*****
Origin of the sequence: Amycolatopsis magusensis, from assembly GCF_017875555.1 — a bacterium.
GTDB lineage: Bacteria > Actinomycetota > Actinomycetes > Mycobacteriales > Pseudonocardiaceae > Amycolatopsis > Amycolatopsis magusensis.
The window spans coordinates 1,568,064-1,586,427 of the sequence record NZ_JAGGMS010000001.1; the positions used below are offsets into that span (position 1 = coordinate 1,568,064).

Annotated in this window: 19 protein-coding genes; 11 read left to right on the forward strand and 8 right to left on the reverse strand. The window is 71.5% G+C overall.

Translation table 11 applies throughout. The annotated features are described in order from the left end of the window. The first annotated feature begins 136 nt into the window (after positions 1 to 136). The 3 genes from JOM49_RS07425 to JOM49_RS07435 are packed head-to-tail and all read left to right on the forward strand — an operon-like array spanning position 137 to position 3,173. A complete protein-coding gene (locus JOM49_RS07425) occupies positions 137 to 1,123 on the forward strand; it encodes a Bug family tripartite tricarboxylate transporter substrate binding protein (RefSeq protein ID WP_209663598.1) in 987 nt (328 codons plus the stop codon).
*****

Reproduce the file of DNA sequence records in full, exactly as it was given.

Origin of the sequence: Amycolatopsis magusensis, from assembly GCF_017875555.1 — a bacterium.
GTDB lineage: Bacteria > Actinomycetota > Actinomycetes > Mycobacteriales > Pseudonocardiaceae > Amycolatopsis > Amycolatopsis magusensis.
The window spans coordinates 1,568,064-1,586,427 of the sequence record NZ_JAGGMS010000001.1; the positions used below are offsets into that span (position 1 = coordinate 1,568,064).

Annotated in this window: 19 protein-coding genes; 11 read left to right on the forward strand and 8 right to left on the reverse strand. The window is 71.5% G+C overall.

Translation table 11 applies throughout. The annotated features are described in order from the left end of the window. The first annotated feature begins 136 nt into the window (after positions 1 to 136). The 3 genes from JOM49_RS07425 to JOM49_RS07435 are packed head-to-tail and all read left to right on the forward strand — an operon-like array spanning position 137 to position 3,173. A complete protein-coding gene (locus JOM49_RS07425) occupies positions 137 to 1,123 on the forward strand; it encodes a Bug family tripartite tricarboxylate transporter substrate binding protein (RefSeq protein ID WP_209663598.1) in 987 nt (328 codons plus the stop codon).